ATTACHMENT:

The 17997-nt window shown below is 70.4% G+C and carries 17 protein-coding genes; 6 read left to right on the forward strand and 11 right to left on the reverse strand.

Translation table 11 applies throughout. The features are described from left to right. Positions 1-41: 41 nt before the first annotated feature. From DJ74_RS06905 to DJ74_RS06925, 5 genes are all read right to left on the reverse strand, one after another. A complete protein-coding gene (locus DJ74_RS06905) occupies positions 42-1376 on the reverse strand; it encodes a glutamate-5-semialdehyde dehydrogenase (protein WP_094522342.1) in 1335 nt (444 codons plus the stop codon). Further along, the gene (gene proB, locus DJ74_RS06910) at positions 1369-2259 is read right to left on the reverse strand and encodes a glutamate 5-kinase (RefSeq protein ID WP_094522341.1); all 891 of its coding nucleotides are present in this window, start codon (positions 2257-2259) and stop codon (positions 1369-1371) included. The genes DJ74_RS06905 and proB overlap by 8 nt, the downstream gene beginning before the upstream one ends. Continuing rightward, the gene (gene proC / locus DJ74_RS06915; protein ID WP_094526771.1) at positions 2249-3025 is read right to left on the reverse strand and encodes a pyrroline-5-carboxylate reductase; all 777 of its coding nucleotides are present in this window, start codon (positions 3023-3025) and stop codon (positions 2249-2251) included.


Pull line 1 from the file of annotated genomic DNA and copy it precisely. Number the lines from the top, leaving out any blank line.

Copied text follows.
The 17997-nt window shown below is 70.4% G+C and carries 17 protein-coding genes; 6 read left to right on the forward strand and 11 right to left on the reverse strand.